Using find

The find command has a bewildering number of options, and you will sometimes see complex examples of the use of find. But in most cases where you will want to use it, the situation will be something like this: You believe that a file with a certain name exists somewhere below a certain directory (say ~ /temp/). Change to that directory and type:

You will see everything below the current directory being listed. So if you are looking for afile and you type:

[email protected]:~/temp> find . | grep afile you will get some output showing the path to afile (or any file whose name includes the string afile) if it exists anywhere under the directory ~ /temp. In most cases this is all you need, although you will read elsewhere that the "correct" way to use the find command is to do this:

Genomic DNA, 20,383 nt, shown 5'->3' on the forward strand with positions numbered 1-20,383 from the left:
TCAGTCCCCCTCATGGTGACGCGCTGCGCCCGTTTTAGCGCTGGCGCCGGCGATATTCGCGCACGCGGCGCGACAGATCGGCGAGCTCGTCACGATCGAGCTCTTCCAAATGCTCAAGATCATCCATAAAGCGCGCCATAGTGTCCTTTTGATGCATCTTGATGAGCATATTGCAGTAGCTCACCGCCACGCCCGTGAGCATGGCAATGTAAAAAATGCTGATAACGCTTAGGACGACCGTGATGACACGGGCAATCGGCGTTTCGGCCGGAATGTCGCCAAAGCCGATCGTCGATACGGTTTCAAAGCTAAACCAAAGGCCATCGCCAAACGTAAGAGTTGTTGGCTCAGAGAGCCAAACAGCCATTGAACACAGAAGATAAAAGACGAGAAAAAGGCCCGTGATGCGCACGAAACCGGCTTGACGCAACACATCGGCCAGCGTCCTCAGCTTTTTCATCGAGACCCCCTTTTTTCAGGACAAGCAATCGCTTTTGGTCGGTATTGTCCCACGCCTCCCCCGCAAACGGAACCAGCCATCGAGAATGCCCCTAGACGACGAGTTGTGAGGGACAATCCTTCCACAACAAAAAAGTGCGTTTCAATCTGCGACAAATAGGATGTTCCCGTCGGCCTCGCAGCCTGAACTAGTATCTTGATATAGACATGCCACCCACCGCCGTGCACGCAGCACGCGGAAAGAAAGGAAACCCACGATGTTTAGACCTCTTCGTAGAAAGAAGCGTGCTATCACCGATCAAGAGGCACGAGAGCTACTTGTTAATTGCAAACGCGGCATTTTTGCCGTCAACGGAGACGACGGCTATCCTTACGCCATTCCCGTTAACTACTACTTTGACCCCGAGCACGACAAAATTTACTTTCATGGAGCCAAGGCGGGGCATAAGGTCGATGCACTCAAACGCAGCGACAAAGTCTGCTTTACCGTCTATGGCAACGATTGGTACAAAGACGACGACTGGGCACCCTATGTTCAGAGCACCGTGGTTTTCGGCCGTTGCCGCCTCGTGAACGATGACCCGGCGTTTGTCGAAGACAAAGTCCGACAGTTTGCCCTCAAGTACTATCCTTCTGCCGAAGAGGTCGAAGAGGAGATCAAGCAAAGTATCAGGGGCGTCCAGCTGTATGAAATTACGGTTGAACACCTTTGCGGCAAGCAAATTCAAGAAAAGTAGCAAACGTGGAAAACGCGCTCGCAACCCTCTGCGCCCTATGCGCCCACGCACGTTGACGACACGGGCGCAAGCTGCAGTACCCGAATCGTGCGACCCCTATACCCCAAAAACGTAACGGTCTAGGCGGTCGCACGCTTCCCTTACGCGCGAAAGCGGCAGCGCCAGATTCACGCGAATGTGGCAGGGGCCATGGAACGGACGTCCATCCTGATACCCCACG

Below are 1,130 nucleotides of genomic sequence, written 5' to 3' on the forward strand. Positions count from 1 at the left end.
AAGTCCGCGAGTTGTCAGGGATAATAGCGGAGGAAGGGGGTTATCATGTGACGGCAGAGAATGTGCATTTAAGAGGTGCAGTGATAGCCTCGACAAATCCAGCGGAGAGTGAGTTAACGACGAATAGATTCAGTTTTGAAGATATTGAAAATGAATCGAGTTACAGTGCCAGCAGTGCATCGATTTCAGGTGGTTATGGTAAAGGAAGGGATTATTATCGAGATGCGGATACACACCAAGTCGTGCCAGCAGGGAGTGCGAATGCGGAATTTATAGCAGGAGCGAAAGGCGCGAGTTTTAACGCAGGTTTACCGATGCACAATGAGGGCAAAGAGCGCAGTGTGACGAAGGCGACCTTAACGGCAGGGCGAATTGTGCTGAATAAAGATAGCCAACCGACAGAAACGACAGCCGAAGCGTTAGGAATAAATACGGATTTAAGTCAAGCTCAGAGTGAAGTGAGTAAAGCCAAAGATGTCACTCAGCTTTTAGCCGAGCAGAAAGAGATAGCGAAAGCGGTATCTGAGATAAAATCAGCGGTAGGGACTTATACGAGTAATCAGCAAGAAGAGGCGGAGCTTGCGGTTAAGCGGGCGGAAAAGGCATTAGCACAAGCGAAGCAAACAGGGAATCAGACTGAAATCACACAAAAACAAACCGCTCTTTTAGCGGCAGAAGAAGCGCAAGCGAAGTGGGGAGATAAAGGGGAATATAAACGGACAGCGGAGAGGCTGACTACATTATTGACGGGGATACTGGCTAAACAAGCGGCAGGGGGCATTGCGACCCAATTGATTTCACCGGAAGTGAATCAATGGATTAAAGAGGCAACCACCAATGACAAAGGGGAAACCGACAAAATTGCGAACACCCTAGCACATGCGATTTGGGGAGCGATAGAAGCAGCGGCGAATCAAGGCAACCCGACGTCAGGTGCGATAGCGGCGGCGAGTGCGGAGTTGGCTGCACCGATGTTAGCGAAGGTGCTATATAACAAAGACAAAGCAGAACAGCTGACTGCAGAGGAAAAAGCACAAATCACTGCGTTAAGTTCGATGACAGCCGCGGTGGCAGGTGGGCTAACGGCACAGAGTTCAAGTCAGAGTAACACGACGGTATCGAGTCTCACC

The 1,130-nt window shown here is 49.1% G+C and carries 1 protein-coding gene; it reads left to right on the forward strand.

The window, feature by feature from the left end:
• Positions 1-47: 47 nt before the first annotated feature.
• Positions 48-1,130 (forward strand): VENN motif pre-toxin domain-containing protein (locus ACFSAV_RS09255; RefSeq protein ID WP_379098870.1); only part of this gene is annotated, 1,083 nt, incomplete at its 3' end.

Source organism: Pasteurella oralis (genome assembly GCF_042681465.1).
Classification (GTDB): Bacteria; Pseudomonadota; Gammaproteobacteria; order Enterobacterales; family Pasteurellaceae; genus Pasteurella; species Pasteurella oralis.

[email protected]:~/temp> find . -name afile -print

This finds any file below the current directory with the exact name afile.

On occasion, you may want to pipe the output of the find command to another program such as cpio (see more about cpio later in the chapter) or use the built-in -exec option of find to perform another command on the list of files find produces. For example:

This executes the lpr command and prints any file that is found by the find command. Here the {} (curly brackets) represent each file that was in the output of find. The \; is needed to terminate the command.

Was this article helpful?

0 0

Post a comment